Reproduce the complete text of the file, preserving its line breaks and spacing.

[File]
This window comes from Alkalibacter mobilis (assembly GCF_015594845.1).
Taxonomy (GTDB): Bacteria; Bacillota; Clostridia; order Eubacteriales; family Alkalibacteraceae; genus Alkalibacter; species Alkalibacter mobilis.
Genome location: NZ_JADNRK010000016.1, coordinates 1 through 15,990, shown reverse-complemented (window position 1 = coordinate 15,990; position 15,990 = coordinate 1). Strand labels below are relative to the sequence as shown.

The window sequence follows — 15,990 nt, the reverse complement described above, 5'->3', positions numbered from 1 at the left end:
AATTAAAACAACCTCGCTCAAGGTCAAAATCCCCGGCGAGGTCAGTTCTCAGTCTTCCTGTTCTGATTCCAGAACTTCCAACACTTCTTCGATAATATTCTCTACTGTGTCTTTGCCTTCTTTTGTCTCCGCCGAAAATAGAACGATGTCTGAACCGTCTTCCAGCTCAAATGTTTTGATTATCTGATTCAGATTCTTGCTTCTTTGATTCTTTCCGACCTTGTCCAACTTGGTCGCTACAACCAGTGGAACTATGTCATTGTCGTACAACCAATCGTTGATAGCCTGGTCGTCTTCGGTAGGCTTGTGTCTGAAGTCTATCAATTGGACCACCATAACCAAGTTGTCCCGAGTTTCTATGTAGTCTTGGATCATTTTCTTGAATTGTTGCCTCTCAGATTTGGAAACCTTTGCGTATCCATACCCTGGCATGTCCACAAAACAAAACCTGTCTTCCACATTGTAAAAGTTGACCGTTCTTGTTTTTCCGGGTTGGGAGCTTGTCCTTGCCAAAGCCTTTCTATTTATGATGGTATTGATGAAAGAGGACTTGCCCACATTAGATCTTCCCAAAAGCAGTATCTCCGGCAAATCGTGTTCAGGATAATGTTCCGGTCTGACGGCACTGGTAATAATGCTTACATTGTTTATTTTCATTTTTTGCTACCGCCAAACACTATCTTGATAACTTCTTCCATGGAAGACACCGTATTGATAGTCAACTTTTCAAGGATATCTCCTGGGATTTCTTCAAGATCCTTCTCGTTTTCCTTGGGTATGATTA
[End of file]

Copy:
This window comes from Alkalibacter mobilis (assembly GCF_015594845.1).
Taxonomy (GTDB): Bacteria; Bacillota; Clostridia; order Eubacteriales; family Alkalibacteraceae; genus Alkalibacter; species Alkalibacter mobilis.
Genome location: NZ_JADNRK010000016.1, coordinates 1 through 15,990, shown reverse-complemented (window position 1 = coordinate 15,990; position 15,990 = coordinate 1). Strand labels below are relative to the sequence as shown.

The window sequence follows — 15,990 nt, the reverse complement described above, 5'->3', positions numbered from 1 at the left end:
AATTAAAACAACCTCGCTCAAGGTCAAAATCCCCGGCGAGGTCAGTTCTCAGTCTTCCTGTTCTGATTCCAGAACTTCCAACACTTCTTCGATAATATTCTCTACTGTGTCTTTGCCTTCTTTTGTCTCCGCCGAAAATAGAACGATGTCTGAACCGTCTTCCAGCTCAAATGTTTTGATTATCTGATTCAGATTCTTGCTTCTTTGATTCTTTCCGACCTTGTCCAACTTGGTCGCTACAACCAGTGGAACTATGTCATTGTCGTACAACCAATCGTTGATAGCCTGGTCGTCTTCGGTAGGCTTGTGTCTGAAGTCTATCAATTGGACCACCATAACCAAGTTGTCCCGAGTTTCTATGTAGTCTTGGATCATTTTCTTGAATTGTTGCCTCTCAGATTTGGAAACCTTTGCGTATCCATACCCTGGCATGTCCACAAAACAAAACCTGTCTTCCACATTGTAAAAGTTGACCGTTCTTGTTTTTCCGGGTTGGGAGCTTGTCCTTGCCAAAGCCTTTCTATTTATGATGGTATTGATGAAAGAGGACTTGCCCACATTAGATCTTCCCAAAAGCAGTATCTCCGGCAAATCGTGTTCAGGATAATGTTCCGGTCTGACGGCACTGGTAATAATGCTTACATTGTTTATTTTCATTTTTTGCTACCGCCAAACACTATCTTGATAACTTCTTCCATGGAAGACACCGTATTGATAGTCAACTTTTCAAGGATATCTCCTGGGATTTCTTCAAGATCCTTCTCGTTTTCCTTGGGTATGATTA